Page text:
Sadly, I don’t think I found queer porn until about 3 or 4 years ago. As a part of my exhibitionism, I was always looking for sites I could potentially model for. As a male-bodied, slightly alt, very nerdy, non-6-pack-having person, my options were pretty limited. In that period there was no shortage of Suicide Girls clones offering chances to female models, but many of the sites I could apply to sort of fell off the face of the earth without warning. I remember sending out applications to several sites, most of which I can’t even remember the names of, but distinctly remember discovering—and loving—No Fauxxx.
How did you make the decision to really go for it and start performing in porn?
It was really sort of a surprise for me. After moving to San Francisco, I realized that No Fauxxx was based right here, so I should put in that model application. I met Courtney Trouble through a friend, did a very brief stint volunteering some web work for one of her sites (Reel Queer Porn), and then submitted the application, thinking I could do some photo shoots for No Fauxxx. What I didn’t know at the time was that she was strongly branching into DVDs, and so she came back and said “Yes of course I will cast you!” and then, suddenly I was in Bordello.

Do you think this will be a short part of your life, or are you in the video biz for the long haul?

I’m honestly not sure what the future holds. I would love to keep making porn; it’s been amazing to me, and I feel like I’ve grown a discovered a lot through the experience. I have a tentative shoot sometime in the coming summer, and a scene in the can with Syd Blakovich that’s just waiting to be released, but for the most part I’ve been on hiatus for a while. I’ve been idly thinking of getting involved beyond performing, more behind-the-scenes stuff. Not behind the camera (I’m not a director nor a videographer), but getting in on the leg work that helps keep things going. I think it’d be fun to be a porn grunt.
You said on your blog that you’ve found a real community in queer porn in San Francisco and that you’ve really felt like a participating member of it, which is fabulous. Do you think that what’s happening in San Francisco can ever happen elsewhere? Is it a model other places can follow?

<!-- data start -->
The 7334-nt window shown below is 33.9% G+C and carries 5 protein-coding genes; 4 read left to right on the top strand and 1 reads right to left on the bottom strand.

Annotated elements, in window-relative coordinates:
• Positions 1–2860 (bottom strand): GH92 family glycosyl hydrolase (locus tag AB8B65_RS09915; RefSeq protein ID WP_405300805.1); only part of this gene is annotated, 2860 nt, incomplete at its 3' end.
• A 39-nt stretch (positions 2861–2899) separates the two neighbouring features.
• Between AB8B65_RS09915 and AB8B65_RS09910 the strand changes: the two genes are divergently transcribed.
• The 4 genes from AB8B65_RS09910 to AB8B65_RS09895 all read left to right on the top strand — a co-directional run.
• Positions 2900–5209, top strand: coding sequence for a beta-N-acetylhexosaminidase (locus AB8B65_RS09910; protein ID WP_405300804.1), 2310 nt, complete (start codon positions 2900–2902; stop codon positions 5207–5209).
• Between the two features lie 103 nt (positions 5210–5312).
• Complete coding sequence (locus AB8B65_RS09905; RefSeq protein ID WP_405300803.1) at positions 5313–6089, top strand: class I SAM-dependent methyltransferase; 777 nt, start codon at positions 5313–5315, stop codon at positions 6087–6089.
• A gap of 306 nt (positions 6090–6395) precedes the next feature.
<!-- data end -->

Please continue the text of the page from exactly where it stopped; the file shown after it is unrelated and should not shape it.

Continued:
Yes! I love my San Francisco community. Of course, the queer porn network is pretty far spread. I’ve done scenes with Sophia St. James from Portland and Drew Deveaux from Toronto. I think those are particular cities that stand a chance of replicating the sort of scene that’s been established here in SF. The trick is finding the right group of motivated folks and to really connect and work together to try and build the community you want. It’s all about the support you give.
How do you hope to widen the community through your work, on screen and off?
On screen my goal is to just be myself and have fun. I want to show that someone who looks like me (take that as you will) can be queer, and can enjoy queer sex.
Off screen, I promote talents and events that I enjoy, and encourage people to buy porn, so we can keep making more of it. I don’t pirate any materials, and I no longer visit free sites unless they’re genuine user-uploaded material. If you’re somebody who has purchased and viewed the material, I think a producer/performer is more apt to listen when you say “I think you should expand and include more of x.” The broader our appeal, the broader our audience gets.
Part 2 to cum… Oops, I mean come… Ahem…